Australia’s spatial industry at risk of missing growth opportunities

By on 26 July, 2016

Image: PEASAP (CC BY 2.0)


The Australian spatial industry is at risk of missing key growth opportunities, according to an announcement by the team behind a new cross sectoral initiative. To address this, SIBA and the CRCSI are leading a team developing the 2026 Spatial Industry Transformation and Growth Agenda, which aims to transform and realise the potential of the local spatial industry and to see it recognised as an underpinning element of the Australian digital economy.

 A 2013 report by Price Waterhouse Coopers (PWC) listed the spatial sector as one of the key industry growth sectors in which Australia has a global competitive advantage. This is thanks to Australia’s early adopter culture when it comes to spatial technologies.

However, in a rapidly changing operating environment the Australian spatial industry is at risk of missing key growth opportunities by failing to stay ahead of, or keep pace with, changes in technology, policy, governance, research and development and global investment in spatial capabilities. The PWC study estimated that there will be a 30 per cent per annum growth in geoservices globally, a level of change which is not currently refelected in the Australian spatial sector. While many individual company growth and development initiatives are taking place, national coordination is vital to ensuring that the the spatial industry’s growth opportunities are realised.

The team behind the 2026 Agenda see an opportunity for the sector to increase the Australian footprint as a global leader in spatial technologies and capabilities over the next decade. This will occur by starting a national conversation about the future growth of the industry and how all members of the sector might work together to achieve that growth, kicked off by the 2026 Agenda.

The 2026 Agenda provides the chance to engage with both the spatial industry and other key national industries to build a roadmap for the transformation and growth of the spatial industry over the next decade.

The Agenda aims to be developed in a “spirit of openness, and collaboration.” Participants will be asked to be adaptive to change, focussing on maximising the potential for growth for the whole sector, as well as to be “forward looking.”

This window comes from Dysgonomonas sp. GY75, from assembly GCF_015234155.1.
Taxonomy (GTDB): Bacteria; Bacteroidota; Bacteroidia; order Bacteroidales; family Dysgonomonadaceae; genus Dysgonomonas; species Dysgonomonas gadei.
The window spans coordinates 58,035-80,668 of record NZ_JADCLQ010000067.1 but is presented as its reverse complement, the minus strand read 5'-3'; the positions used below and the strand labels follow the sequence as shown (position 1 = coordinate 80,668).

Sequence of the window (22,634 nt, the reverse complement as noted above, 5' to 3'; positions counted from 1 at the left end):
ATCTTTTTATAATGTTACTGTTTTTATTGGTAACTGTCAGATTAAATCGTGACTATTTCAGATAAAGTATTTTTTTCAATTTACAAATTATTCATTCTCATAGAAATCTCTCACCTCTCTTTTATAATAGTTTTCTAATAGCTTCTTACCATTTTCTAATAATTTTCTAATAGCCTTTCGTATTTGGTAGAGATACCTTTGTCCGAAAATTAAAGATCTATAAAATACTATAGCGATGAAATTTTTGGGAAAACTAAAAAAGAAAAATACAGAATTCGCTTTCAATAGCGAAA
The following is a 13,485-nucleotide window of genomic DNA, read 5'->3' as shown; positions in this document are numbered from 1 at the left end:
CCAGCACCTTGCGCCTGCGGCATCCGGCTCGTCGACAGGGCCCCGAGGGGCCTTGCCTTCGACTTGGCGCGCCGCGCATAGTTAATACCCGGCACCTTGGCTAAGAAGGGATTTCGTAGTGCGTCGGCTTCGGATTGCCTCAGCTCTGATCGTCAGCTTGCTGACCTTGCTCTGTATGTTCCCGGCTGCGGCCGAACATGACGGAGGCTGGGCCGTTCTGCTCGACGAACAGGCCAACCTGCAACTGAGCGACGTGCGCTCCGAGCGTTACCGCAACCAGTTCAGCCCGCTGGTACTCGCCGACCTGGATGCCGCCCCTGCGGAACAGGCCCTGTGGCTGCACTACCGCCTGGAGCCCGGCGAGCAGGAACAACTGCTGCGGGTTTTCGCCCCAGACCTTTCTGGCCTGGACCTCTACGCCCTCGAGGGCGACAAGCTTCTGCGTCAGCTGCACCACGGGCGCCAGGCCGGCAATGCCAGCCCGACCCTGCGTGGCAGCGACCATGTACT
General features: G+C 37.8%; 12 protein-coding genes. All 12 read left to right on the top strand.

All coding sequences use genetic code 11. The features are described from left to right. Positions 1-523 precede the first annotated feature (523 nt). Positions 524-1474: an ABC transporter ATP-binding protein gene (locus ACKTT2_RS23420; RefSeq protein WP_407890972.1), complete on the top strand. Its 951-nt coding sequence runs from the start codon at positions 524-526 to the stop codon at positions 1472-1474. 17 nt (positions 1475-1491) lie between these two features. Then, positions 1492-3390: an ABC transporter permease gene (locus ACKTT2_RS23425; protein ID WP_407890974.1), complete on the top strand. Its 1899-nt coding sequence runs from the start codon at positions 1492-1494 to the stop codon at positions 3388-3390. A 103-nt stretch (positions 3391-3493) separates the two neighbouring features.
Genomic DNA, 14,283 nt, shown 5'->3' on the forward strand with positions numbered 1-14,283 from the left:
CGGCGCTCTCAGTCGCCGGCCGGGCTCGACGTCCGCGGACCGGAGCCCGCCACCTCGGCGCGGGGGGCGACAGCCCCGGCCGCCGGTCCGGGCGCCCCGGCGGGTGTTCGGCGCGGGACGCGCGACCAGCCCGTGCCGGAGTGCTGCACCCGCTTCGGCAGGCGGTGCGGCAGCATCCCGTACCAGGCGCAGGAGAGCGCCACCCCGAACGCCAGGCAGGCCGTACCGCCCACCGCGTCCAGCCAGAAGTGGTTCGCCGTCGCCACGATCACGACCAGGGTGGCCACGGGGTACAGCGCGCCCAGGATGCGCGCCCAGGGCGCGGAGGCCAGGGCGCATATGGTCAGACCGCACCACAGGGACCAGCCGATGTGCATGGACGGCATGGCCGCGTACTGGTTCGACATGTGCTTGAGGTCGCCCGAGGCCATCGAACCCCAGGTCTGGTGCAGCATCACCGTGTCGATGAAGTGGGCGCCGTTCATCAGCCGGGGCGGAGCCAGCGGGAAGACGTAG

As such, consultation will be broad, and a working group has formed to help to coordinate the activities. Current members of the group include SIBA, ANZLIC, the Australian Earth Observation Community Coordination Group, CRCSI, CSIRO (Data61), Landgate, Geoscience Australia, Queensland Government, and the Department of Prime Minister and Cabinet. Membership of this group is expected to change over time to reflect the evolving nature of the 2026 Agenda.

The 2026 Agenda team of Phil Delaney (CRCSI) and Eva Rodriguez (CRCSI and SIBA) will be undertaking targeted interviews over the next two months. This will be followed by a national series of workshops in September and October.

Delaney, who is a research program manager with CRCSI, expects that the Agenda will be continually updated and changed over this period to form a 10 year roadmap leading up to 2026.

“We will be aiming for a rapid process to create an agenda, roadmap and action plan, co-designed with the broader spatial sector, he said. “This will involve interviews, national workshops, significant engagement with other key industry sectors.”

“These will be combined in to a clear plan for growth, which will continuously evolve and change into the future.”

The first iteration of the Agenda will be delivered before the end of 2016.

If you or your organisation would like to get involved please contact Phil Delaney,, +61 3 9035 9936.


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